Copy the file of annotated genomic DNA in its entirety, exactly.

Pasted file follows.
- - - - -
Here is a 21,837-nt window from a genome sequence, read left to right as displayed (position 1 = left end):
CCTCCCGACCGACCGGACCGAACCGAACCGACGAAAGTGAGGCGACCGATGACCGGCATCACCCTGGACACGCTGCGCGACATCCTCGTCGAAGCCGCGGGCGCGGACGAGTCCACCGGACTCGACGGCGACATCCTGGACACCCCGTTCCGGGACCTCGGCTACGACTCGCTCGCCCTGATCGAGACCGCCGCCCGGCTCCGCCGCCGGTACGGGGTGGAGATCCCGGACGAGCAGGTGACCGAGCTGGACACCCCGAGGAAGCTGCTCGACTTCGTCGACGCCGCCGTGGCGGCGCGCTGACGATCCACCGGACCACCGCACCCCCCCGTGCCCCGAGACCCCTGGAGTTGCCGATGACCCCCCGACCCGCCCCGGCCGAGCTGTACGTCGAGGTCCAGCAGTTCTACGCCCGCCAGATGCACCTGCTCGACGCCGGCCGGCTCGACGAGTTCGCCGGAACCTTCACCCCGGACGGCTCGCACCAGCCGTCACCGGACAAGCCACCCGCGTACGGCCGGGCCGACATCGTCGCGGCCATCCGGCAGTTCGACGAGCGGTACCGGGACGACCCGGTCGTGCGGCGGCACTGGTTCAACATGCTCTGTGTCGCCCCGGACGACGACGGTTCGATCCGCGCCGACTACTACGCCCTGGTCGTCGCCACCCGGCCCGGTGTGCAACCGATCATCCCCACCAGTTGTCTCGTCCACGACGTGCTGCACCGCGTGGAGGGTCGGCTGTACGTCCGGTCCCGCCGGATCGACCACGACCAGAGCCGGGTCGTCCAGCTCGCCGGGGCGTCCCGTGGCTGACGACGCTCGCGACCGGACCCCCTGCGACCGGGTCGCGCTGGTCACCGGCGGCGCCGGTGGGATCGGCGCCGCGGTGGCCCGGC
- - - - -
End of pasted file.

Here is a 21,837-nt window from a genome sequence, read left to right as displayed (position 1 = left end):
CCTCCCGACCGACCGGACCGAACCGAACCGACGAAAGTGAGGCGACCGATGACCGGCATCACCCTGGACACGCTGCGCGACATCCTCGTCGAAGCCGCGGGCGCGGACGAGTCCACCGGACTCGACGGCGACATCCTGGACACCCCGTTCCGGGACCTCGGCTACGACTCGCTCGCCCTGATCGAGACCGCCGCCCGGCTCCGCCGCCGGTACGGGGTGGAGATCCCGGACGAGCAGGTGACCGAGCTGGACACCCCGAGGAAGCTGCTCGACTTCGTCGACGCCGCCGTGGCGGCGCGCTGACGATCCACCGGACCACCGCACCCCCCCGTGCCCCGAGACCCCTGGAGTTGCCGATGACCCCCCGACCCGCCCCGGCCGAGCTGTACGTCGAGGTCCAGCAGTTCTACGCCCGCCAGATGCACCTGCTCGACGCCGGCCGGCTCGACGAGTTCGCCGGAACCTTCACCCCGGACGGCTCGCACCAGCCGTCACCGGACAAGCCACCCGCGTACGGCCGGGCCGACATCGTCGCGGCCATCCGGCAGTTCGACGAGCGGTACCGGGACGACCCGGTCGTGCGGCGGCACTGGTTCAACATGCTCTGTGTCGCCCCGGACGACGACGGTTCGATCCGCGCCGACTACTACGCCCTGGTCGTCGCCACCCGGCCCGGTGTGCAACCGATCATCCCCACCAGTTGTCTCGTCCACGACGTGCTGCACCGCGTGGAGGGTCGGCTGTACGTCCGGTCCCGCCGGATCGACCACGACCAGAGCCGGGTCGTCCAGCTCGCCGGGGCGTCCCGTGGCTGACGACGCTCGCGACCGGACCCCCTGCGACCGGGTCGCGCTGGTCACCGGCGGCGCCGGTGGGATCGGCGCCGCGGTGGCCCGGC